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Pakistan Tehreek-e-Insaf (PTI) leader Barrister Gohar Ali Khan has claimed that PTI is in the position to form governments in both the Center and Punjab, besides Khyber Pakhtunkhwa. However, the party’s position in the National Assembly and Punjab Assembly, as well as other political indicators, contradicts Gohar’s claim.
Let’s examine why PTI cannot form governments in the Center and Punjab.
Although PTI has emerged as the largest party in the National Assembly (NA) with 96 general seats won by its backed independent candidates, six other independent candidates have also won the election but are not affiliated with PTI.
To form a government in the Center, a party needs to win at least 133 general seats out of the total 266 general seats in the NA or make a coalition with one or more other parties to secure a majority in the lower house of the parliament.
In the case of PTI, the situation is not favorable for forming a government in the Center because neither does the party have enough seats to form the government solely, nor does it have any political ally to achieve a majority.
Another obstacle for PTI in forming the government in the Center is the issue of reserved seats. The National Assembly has 70 reserved seats, 60 for women and 10 for non-Muslim minorities. However, it is feared that PTI would get none from it as all its candidates have won the election as independent candidates and reserved seats are allocated only to a party that contests the election with its electoral symbol.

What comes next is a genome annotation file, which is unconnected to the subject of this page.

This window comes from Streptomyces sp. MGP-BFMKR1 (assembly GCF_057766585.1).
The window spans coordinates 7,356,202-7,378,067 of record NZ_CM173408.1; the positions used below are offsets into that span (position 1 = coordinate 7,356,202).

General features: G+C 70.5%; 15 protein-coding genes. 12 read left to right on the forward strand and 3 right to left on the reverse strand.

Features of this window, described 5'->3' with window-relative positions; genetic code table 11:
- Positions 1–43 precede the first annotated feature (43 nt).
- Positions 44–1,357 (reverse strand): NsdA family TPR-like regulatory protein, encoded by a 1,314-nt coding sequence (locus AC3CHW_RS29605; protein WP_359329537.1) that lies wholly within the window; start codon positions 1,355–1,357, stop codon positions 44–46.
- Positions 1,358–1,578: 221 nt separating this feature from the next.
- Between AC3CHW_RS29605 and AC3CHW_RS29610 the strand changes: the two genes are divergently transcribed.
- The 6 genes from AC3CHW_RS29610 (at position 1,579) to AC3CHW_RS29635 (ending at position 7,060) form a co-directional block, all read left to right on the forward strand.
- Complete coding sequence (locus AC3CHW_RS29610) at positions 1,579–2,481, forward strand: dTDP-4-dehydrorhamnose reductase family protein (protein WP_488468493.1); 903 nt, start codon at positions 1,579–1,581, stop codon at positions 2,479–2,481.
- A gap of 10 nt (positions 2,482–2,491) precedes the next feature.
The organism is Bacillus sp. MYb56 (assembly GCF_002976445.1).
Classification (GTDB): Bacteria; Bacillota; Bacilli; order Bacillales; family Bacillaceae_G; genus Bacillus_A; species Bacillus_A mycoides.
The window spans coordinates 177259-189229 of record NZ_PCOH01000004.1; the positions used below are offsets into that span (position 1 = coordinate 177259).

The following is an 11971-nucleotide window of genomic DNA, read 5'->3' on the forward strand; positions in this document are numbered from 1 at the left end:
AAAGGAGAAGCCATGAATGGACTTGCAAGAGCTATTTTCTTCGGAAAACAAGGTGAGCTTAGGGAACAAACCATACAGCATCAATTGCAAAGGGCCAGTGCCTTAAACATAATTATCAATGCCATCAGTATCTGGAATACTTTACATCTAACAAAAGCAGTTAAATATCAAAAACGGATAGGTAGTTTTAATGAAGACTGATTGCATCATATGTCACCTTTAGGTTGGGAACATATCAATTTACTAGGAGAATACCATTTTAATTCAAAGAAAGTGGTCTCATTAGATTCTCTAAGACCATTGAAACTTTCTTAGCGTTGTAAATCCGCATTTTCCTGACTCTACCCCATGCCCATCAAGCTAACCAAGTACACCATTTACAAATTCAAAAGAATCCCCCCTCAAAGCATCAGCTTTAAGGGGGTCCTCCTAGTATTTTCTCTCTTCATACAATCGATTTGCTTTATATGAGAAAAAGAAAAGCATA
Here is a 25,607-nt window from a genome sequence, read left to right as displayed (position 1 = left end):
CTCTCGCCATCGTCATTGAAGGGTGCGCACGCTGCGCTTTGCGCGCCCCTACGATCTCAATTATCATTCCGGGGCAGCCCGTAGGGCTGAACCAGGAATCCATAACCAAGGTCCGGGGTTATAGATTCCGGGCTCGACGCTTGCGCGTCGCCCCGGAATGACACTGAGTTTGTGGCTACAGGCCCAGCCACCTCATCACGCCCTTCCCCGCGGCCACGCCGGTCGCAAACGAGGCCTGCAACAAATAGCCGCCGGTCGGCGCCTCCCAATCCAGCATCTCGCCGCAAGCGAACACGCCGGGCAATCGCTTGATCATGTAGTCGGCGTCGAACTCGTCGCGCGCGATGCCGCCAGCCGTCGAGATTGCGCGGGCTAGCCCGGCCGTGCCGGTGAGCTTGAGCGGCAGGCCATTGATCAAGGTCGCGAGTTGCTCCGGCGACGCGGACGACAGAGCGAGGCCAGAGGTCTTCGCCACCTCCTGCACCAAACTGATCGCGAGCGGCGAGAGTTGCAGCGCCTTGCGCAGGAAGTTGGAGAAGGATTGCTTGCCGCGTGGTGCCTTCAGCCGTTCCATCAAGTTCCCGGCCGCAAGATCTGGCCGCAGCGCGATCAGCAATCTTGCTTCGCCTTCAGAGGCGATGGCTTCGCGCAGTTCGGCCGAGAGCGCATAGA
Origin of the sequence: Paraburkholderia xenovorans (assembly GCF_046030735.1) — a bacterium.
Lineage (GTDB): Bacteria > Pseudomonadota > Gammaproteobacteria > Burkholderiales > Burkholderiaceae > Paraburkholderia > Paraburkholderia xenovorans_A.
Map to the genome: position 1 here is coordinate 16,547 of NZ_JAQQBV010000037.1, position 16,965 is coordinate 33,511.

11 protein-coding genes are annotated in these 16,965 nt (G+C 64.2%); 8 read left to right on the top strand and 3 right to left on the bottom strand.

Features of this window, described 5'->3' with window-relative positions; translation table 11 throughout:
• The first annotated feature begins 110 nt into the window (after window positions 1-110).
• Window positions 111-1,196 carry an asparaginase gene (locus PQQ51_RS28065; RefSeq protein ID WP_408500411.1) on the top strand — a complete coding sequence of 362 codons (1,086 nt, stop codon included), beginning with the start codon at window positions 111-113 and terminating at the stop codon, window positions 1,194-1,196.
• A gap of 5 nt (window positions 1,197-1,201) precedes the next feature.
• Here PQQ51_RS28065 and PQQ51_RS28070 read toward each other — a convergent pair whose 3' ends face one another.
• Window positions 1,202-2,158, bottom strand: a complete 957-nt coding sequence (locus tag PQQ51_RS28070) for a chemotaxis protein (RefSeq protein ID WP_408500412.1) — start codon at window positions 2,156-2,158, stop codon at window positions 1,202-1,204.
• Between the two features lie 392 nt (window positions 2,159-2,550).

Thus, the task of forming the government in the Center seems impossible for PTI in this scenario. However, if it makes a coalition with the Pakistan People’s Party (PPP), it can easily come into power in the Center. However, the party has categorically announced that it will not ally with the PPP.
On the other side, Pakistan Muslim League-N (PML-N), PPP, and Muttahida Qaumi Movement Pakistan (MQM-P) are in a position to easily form a coalition government in the Center. PML-N has won 77 NA seats, PPP has won 54 seats, and MQM-P has won 17 NA seats. In total, these seats add up to 148, more than a simple majority in the National Assembly.
Additionally, these parties will also receive their shares in reserved seats, further strengthening their position.
The Punjab Assembly consists of 371 seats, including 297 general seats and 74 reserved seats—66 for women and 8 for religious minorities.
PTI-backed independent candidates have won 116 seats out of the 297 general seats, which falls short of the 149 seats required for a simple majority in the house. It is important to note that out of the total 138 independent candidates who won elections in Punjab, 22 do not belong to PTI.
PTI lacks the simple majority required to form the government in the province. Similar to the National Assembly (NA), PTI has no political ally in the Punjab Assembly to form a coalition government. Additionally, like the NA, the party faces challenges regarding reserved seats.
On the other hand, PML-N has emerged as the single largest party in the Punjab Assembly, securing 137 general seats out of 297. Although the party needs 12 more seats for a simple majority, this seems achievable as 22 independent candidates could potentially join PML-N. Moreover, PML-N’s ally party PML has won 7 seats in the provincial assembly, and PPP has secured 10 seats. Additionally, PML-N and its allied parties will also receive shares from reserved seats, further solidifying their dominant position in the house. Forming the Punjab government appears to be a relatively straightforward task for them.